Isn’t it funny how “editing” has become such a confusing subject?
Discussions abound, from writers’ conferences to Internet groups, and everywhere in between about what editing actually is.
You can drown in all the definitions.
And while different sorts of editing do exist, for now, let’s talk about what substantive editing truly is.
Also known as developmental editing, this is (or should be!) the first step on your editing road. Yes, you need a copy edit. You need a final proofing. And before those you need coaching and mentoring.
But when your draft is down on paper, written to the best of your ability, you’re now ready to dive into what revision is truly all about.
And that begins with a substantive edit.
So let’s take a look at what that actually entails.
First off, a great editor begins by reading through a manuscript, start to finish. This helps get a grasp of not only who the people are, but where they end up in the story, and how they get there. A forest view, if you will, of people and plot.
From there, he can begin to dissect the trees: where the storyline takes off, where it falters, where it sags, the bridges that are missed, the roads that go nowhere, the paths that were not taken but hold enormous promise to flesh out the story, the streams that don’t feed into the main river—all of these become apparent to a seasoned pro.
This organization and structure, especially in novels but in narrative nonfiction as well, needs hard attention. Because everything leads back to the main plot, no matter how ancillary it may seem. Or, it gets axed.
Does the pacing fit the genre? And yep, different genres, categories, and sub-categories require different types of pacing. While this may be difficult to see from outside publishing, an experienced editor not only knows these distinctions, but intuitively feels them as he goes through each manuscript.
The characters get taken apart, piece by piece, studied under a powerful microscope. Are they multi-sided? Are they flesh and bone and real people? Can a reader relate to them, think about them, feel for them as they go through the storyline? Does the reader know them, or just know about them? I.e., are they created on the page, or told-to, by the author?
And more than just identifying the issues, an experienced editor will suggest many ways to flesh out the folks, to fashion them into memorable people.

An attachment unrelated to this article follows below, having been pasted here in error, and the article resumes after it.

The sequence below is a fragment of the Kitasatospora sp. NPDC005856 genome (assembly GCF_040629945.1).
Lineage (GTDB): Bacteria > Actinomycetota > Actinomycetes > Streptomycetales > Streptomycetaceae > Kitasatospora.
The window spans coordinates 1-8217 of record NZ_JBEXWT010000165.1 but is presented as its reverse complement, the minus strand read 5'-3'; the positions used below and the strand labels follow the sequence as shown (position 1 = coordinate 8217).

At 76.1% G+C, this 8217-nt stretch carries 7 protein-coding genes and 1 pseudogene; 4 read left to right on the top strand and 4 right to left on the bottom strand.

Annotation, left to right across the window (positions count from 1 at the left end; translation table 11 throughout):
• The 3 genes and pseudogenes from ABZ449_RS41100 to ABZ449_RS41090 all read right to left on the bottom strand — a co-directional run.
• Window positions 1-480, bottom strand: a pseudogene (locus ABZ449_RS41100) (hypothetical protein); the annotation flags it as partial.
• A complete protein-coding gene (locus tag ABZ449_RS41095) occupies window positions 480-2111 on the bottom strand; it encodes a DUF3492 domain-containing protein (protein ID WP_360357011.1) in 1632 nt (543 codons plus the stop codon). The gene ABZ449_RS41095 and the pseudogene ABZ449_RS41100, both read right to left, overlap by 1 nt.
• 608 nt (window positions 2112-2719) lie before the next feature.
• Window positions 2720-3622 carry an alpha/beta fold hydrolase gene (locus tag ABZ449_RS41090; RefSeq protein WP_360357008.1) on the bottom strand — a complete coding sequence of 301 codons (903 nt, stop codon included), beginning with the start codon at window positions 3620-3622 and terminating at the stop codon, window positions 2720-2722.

While through this process, we take the characters and plot as separate items in order to revise and recreate, in essence, they’re all part of the same tapestry. The main character travels through the arc of the storyline, to get from the beginning story question that opens the book, to the climax at the end.
That shows you how to make sure the character drives the plot, and the plot changes the character.
Because in its essence, a book is far more than the sum of its parts. All those individual fragments must finally be woven into one piece.
A tall order, indeed.
Does the prose sing? Or fall leaden, clanging in the ears? A writer’s voice is honed over a long period of, well, writing. Often I can see the glimmers of a beautiful voice, just waiting to be heard, buried under mountains of ancillary dirt. It’s a great editor’s job to help excavate that, with very careful steps, and specific instruction.
Writers are so in the weeds of creation, often all of this proves difficult to see. Until that gets pointed out to them by a skillful editor. And, in a way that the writer then has an ah-ha moment when she sees it as well.
The point is not to change the writer’s story, people, or voice, but to make all of that better, more fruitful, ending with a successful (saleable) book.
Of paramount importance is to assure the book is the writer’s—not the editor’s.
Not all writers learn in the same manner, and a developmental editor has to be quite cognizant of that. The point is to coach the writer to reach the promise inherent in the work.
Again, a bit easier said than done! But it’s what great editors do.
A great book is the creation of a separate entity, which can’t really be defined by its parts. That’s when you know you’ve achieved your goal. You’ve combined all the elements of great writing into one whole, painting pictures with words that resonate in your reader’s heart.
Putting that reader into the story, into the experience of it, rather than as a spectator.
Substantive editing, with a talented editor, who knows the pitfalls and can help you deal with the problems, is what separates the wanna-be writers from those great authors who get published, gain a readership, and win awards.
And isn’t that what you want for your book, and for your writing career?